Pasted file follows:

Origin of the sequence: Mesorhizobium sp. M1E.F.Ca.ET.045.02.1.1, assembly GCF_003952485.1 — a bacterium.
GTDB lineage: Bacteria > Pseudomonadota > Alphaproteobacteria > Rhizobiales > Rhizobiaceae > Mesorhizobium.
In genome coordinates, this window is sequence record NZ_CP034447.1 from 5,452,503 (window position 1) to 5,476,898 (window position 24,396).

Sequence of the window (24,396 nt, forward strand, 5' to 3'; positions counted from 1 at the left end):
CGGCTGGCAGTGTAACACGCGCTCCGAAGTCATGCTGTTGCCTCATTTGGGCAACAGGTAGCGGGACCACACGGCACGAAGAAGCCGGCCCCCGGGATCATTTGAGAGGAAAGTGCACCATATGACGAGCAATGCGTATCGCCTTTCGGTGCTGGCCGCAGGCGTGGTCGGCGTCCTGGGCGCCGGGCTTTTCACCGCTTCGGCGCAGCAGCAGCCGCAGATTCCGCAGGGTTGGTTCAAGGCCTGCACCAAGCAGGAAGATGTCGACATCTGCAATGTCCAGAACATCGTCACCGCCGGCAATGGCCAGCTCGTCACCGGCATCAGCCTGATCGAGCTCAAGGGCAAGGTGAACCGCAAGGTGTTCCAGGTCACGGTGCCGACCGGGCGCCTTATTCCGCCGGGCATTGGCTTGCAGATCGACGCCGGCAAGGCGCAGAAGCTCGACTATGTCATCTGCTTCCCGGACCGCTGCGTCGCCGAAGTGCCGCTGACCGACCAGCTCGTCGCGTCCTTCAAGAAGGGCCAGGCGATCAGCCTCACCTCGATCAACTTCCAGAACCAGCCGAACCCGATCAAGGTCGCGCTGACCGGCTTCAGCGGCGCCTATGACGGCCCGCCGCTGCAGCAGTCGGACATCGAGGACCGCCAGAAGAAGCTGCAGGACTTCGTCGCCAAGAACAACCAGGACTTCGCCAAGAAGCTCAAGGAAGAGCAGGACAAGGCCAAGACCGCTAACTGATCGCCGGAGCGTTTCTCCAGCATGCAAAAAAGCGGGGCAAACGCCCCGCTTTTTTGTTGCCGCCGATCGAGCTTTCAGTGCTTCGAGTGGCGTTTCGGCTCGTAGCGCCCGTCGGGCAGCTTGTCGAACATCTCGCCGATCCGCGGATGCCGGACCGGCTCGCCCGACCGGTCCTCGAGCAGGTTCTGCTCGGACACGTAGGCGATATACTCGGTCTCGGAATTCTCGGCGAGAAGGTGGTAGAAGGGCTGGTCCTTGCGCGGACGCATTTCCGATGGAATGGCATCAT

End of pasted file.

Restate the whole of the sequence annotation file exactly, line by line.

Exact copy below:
Origin of the sequence: Mesorhizobium sp. M1E.F.Ca.ET.045.02.1.1, assembly GCF_003952485.1 — a bacterium.
GTDB lineage: Bacteria > Pseudomonadota > Alphaproteobacteria > Rhizobiales > Rhizobiaceae > Mesorhizobium.
In genome coordinates, this window is sequence record NZ_CP034447.1 from 5,452,503 (window position 1) to 5,476,898 (window position 24,396).

Sequence of the window (24,396 nt, forward strand, 5' to 3'; positions counted from 1 at the left end):
CGGCTGGCAGTGTAACACGCGCTCCGAAGTCATGCTGTTGCCTCATTTGGGCAACAGGTAGCGGGACCACACGGCACGAAGAAGCCGGCCCCCGGGATCATTTGAGAGGAAAGTGCACCATATGACGAGCAATGCGTATCGCCTTTCGGTGCTGGCCGCAGGCGTGGTCGGCGTCCTGGGCGCCGGGCTTTTCACCGCTTCGGCGCAGCAGCAGCCGCAGATTCCGCAGGGTTGGTTCAAGGCCTGCACCAAGCAGGAAGATGTCGACATCTGCAATGTCCAGAACATCGTCACCGCCGGCAATGGCCAGCTCGTCACCGGCATCAGCCTGATCGAGCTCAAGGGCAAGGTGAACCGCAAGGTGTTCCAGGTCACGGTGCCGACCGGGCGCCTTATTCCGCCGGGCATTGGCTTGCAGATCGACGCCGGCAAGGCGCAGAAGCTCGACTATGTCATCTGCTTCCCGGACCGCTGCGTCGCCGAAGTGCCGCTGACCGACCAGCTCGTCGCGTCCTTCAAGAAGGGCCAGGCGATCAGCCTCACCTCGATCAACTTCCAGAACCAGCCGAACCCGATCAAGGTCGCGCTGACCGGCTTCAGCGGCGCCTATGACGGCCCGCCGCTGCAGCAGTCGGACATCGAGGACCGCCAGAAGAAGCTGCAGGACTTCGTCGCCAAGAACAACCAGGACTTCGCCAAGAAGCTCAAGGAAGAGCAGGACAAGGCCAAGACCGCTAACTGATCGCCGGAGCGTTTCTCCAGCATGCAAAAAAGCGGGGCAAACGCCCCGCTTTTTTGTTGCCGCCGATCGAGCTTTCAGTGCTTCGAGTGGCGTTTCGGCTCGTAGCGCCCGTCGGGCAGCTTGTCGAACATCTCGCCGATCCGCGGATGCCGGACCGGCTCGCCCGACCGGTCCTCGAGCAGGTTCTGCTCGGACACGTAGGCGATATACTCGGTCTCGGAATTCTCGGCGAGAAGGTGGTAGAAGGGCTGGTCCTTGCGCGGACGCATTTCCGATGGAATGGCATCAT